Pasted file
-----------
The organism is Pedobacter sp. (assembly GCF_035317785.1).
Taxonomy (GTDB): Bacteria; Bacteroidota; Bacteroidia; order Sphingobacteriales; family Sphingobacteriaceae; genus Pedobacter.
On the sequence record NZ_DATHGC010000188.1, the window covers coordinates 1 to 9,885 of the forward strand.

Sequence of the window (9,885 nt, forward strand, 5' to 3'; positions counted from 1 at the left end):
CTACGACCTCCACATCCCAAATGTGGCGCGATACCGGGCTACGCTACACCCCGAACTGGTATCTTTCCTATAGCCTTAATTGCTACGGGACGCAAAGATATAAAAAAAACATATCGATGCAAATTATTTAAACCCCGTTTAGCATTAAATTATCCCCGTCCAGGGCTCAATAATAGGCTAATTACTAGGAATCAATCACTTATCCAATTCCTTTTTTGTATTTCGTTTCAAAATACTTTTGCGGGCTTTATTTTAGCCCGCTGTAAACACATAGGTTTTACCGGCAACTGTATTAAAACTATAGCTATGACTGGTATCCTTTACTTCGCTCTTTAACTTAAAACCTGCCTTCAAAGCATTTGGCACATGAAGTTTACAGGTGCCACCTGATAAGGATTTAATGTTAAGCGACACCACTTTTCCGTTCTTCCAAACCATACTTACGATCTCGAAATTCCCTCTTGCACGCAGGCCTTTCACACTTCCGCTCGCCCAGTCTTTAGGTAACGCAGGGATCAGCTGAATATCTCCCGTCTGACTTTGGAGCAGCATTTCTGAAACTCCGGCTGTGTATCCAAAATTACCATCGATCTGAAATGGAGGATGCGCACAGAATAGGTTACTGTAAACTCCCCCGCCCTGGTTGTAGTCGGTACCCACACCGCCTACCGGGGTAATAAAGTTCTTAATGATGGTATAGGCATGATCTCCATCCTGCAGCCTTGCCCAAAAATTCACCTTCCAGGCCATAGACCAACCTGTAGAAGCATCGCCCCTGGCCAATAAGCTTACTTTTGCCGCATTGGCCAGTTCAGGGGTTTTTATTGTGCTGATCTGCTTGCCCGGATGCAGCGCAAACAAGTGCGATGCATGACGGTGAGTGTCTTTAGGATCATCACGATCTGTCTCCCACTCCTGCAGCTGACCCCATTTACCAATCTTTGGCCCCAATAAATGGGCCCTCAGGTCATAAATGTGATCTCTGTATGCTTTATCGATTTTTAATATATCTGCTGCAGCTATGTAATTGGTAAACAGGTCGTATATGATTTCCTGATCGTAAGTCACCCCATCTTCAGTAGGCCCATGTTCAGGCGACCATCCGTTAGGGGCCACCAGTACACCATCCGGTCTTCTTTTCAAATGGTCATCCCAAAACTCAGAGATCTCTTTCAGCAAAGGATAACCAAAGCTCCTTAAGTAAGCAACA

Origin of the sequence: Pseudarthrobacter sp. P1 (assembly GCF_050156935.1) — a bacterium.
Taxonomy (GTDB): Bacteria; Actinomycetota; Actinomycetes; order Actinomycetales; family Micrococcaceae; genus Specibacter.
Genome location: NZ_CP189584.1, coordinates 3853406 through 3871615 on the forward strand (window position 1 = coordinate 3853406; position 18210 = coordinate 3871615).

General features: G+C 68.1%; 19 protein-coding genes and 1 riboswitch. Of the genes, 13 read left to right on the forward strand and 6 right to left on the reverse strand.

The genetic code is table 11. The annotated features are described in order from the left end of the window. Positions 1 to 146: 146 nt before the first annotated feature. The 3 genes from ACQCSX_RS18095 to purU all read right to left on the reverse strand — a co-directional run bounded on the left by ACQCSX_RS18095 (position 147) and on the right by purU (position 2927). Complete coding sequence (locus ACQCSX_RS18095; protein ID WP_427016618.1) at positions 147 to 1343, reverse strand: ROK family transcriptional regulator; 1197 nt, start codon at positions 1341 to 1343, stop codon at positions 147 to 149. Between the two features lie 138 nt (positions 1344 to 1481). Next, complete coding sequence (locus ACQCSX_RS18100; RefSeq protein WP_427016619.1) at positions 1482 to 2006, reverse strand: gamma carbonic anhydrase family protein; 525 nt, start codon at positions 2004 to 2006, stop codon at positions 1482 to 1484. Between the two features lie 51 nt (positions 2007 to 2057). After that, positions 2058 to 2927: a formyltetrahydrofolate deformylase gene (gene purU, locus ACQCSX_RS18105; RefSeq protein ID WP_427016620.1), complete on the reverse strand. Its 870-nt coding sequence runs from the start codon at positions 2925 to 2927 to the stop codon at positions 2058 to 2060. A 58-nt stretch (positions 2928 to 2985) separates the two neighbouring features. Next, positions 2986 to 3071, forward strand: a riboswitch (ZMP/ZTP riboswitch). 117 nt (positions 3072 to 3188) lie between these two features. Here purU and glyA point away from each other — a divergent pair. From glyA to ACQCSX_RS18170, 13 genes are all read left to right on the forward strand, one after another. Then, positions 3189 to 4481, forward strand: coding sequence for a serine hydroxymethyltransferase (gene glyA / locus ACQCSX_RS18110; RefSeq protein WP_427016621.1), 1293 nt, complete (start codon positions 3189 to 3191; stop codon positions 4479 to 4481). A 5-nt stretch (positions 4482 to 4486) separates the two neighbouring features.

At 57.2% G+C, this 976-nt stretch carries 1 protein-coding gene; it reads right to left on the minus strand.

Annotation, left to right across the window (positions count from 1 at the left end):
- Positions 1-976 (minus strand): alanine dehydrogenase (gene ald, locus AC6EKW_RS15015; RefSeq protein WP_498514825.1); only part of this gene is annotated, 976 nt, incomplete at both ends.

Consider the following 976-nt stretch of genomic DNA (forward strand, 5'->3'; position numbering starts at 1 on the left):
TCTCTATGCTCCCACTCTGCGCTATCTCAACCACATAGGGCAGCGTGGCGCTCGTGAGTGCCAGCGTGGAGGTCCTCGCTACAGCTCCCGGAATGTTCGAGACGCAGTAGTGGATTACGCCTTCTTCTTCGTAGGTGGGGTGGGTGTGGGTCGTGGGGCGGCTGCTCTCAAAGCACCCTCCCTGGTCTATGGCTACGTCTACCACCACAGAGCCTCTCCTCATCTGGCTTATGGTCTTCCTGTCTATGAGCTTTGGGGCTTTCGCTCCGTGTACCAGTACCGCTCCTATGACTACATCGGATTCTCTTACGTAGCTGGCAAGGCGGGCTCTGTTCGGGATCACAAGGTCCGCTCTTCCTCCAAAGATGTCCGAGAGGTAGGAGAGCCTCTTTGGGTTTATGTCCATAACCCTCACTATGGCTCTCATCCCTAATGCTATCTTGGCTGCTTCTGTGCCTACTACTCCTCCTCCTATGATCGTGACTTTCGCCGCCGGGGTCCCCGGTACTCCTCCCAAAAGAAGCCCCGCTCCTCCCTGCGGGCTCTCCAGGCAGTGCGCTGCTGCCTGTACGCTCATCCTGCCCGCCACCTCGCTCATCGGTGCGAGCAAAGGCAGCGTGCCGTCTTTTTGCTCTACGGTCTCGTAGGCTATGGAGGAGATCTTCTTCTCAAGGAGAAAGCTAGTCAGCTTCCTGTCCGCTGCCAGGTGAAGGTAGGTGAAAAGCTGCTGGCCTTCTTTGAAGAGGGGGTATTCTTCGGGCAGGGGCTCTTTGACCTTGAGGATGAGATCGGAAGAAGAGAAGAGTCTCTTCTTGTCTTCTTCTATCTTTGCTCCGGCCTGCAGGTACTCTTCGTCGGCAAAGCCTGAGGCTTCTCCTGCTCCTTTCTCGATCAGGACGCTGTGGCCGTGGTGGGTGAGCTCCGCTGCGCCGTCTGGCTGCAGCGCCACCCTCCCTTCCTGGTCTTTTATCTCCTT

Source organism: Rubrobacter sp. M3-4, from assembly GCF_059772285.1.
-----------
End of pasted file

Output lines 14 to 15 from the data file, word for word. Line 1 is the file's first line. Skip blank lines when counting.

Consider the following 976-nt stretch of genomic DNA (forward strand, 5'->3'; position numbering starts at 1 on the left):
TCTCTATGCTCCCACTCTGCGCTATCTCAACCACATAGGGCAGCGTGGCGCTCGTGAGTGCCAGCGTGGAGGTCCTCGCTACAGCTCCCGGAATGTTCGAGACGCAGTAGTGGATTACGCCTTCTTCTTCGTAGGTGGGGTGGGTGTGGGTCGTGGGGCGGCTGCTCTCAAAGCACCCTCCCTGGTCTATGGCTACGTCTACCACCACAGAGCCTCTCCTCATCTGGCTTATGGTCTTCCTGTCTATGAGCTTTGGGGCTTTCGCTCCGTGTACCAGTACCGCTCCTATGACTACATCGGATTCTCTTACGTAGCTGGCAAGGCGGGCTCTGTTCGGGATCACAAGGTCCGCTCTTCCTCCAAAGATGTCCGAGAGGTAGGAGAGCCTCTTTGGGTTTATGTCCATAACCCTCACTATGGCTCTCATCCCTAATGCTATCTTGGCTGCTTCTGTGCCTACTACTCCTCCTCCTATGATCGTGACTTTCGCCGCCGGGGTCCCCGGTACTCCTCCCAAAAGAAGCCCCGCTCCTCCCTGCGGGCTCTCCAGGCAGTGCGCTGCTGCCTGTACGCTCATCCTGCCCGCCACCTCGCTCATCGGTGCGAGCAAAGGCAGCGTGCCGTCTTTTTGCTCTACGGTCTCGTAGGCTATGGAGGAGATCTTCTTCTCAAGGAGAAAGCTAGTCAGCTTCCTGTCCGCTGCCAGGTGAAGGTAGGTGAAAAGCTGCTGGCCTTCTTTGAAGAGGGGGTATTCTTCGGGCAGGGGCTCTTTGACCTTGAGGATGAGATCGGAAGAAGAGAAGAGTCTCTTCTTGTCTTCTTCTATCTTTGCTCCGGCCTGCAGGTACTCTTCGTCGGCAAAGCCTGAGGCTTCTCCTGCTCCTTTCTCGATCAGGACGCTGTGGCCGTGGTGGGTGAGCTCCGCTGCGCCGTCTGGCTGCAGCGCCACCCTCCCTTCCTGGTCTTTTATCTCCTT